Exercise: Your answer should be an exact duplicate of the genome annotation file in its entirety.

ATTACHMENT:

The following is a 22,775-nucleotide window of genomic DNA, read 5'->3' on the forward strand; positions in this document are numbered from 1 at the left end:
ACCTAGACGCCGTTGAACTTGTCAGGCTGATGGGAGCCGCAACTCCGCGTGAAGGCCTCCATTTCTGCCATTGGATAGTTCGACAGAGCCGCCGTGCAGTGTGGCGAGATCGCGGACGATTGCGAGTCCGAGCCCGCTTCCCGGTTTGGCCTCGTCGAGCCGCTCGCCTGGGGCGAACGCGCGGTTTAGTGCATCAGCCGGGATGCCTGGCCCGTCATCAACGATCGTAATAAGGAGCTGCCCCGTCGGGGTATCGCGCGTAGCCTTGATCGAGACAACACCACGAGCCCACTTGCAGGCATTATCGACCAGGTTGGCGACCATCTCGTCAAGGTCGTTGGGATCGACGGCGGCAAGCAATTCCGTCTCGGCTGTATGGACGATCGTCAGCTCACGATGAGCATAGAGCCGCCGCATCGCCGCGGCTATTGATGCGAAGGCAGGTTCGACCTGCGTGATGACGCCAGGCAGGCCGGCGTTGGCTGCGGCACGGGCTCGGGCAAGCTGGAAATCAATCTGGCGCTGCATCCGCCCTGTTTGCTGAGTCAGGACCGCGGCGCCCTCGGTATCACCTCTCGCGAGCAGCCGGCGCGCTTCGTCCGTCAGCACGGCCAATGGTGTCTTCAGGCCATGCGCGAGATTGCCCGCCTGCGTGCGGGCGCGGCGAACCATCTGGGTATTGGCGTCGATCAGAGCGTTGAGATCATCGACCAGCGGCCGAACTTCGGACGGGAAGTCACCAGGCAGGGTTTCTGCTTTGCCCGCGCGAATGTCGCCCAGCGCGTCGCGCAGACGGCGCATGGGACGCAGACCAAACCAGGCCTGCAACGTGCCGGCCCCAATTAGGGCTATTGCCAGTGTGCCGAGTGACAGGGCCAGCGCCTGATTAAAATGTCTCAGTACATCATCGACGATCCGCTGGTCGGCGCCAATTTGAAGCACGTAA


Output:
The following is a 22,775-nucleotide window of genomic DNA, read 5'->3' on the forward strand; positions in this document are numbered from 1 at the left end:
ACCTAGACGCCGTTGAACTTGTCAGGCTGATGGGAGCCGCAACTCCGCGTGAAGGCCTCCATTTCTGCCATTGGATAGTTCGACAGAGCCGCCGTGCAGTGTGGCGAGATCGCGGACGATTGCGAGTCCGAGCCCGCTTCCCGGTTTGGCCTCGTCGAGCCGCTCGCCTGGGGCGAACGCGCGGTTTAGTGCATCAGCCGGGATGCCTGGCCCGTCATCAACGATCGTAATAAGGAGCTGCCCCGTCGGGGTATCGCGCGTAGCCTTGATCGAGACAACACCACGAGCCCACTTGCAGGCATTATCGACCAGGTTGGCGACCATCTCGTCAAGGTCGTTGGGATCGACGGCGGCAAGCAATTCCGTCTCGGCTGTATGGACGATCGTCAGCTCACGATGAGCATAGAGCCGCCGCATCGCCGCGGCTATTGATGCGAAGGCAGGTTCGACCTGCGTGATGACGCCAGGCAGGCCGGCGTTGGCTGCGGCACGGGCTCGGGCAAGCTGGAAATCAATCTGGCGCTGCATCCGCCCTGTTTGCTGAGTCAGGACCGCGGCGCCCTCGGTATCACCTCTCGCGAGCAGCCGGCGCGCTTCGTCCGTCAGCACGGCCAATGGTGTCTTCAGGCCATGCGCGAGATTGCCCGCCTGCGTGCGGGCGCGGCGAACCATCTGGGTATTGGCGTCGATCAGAGCGTTGAGATCATCGACCAGCGGCCGAACTTCGGACGGGAAGTCACCAGGCAGGGTTTCTGCTTTGCCCGCGCGAATGTCGCCCAGCGCGTCGCGCAGACGGCGCATGGGACGCAGACCAAACCAGGCCTGCAACGTGCCGGCCCCAATTAGGGCTATTGCCAGTGTGCCGAGTGACAGGGCCAGCGCCTGATTAAAATGTCTCAGTACATCATCGACGATCCGCTGGTCGGCGCCAATTTGAAGCACGTAA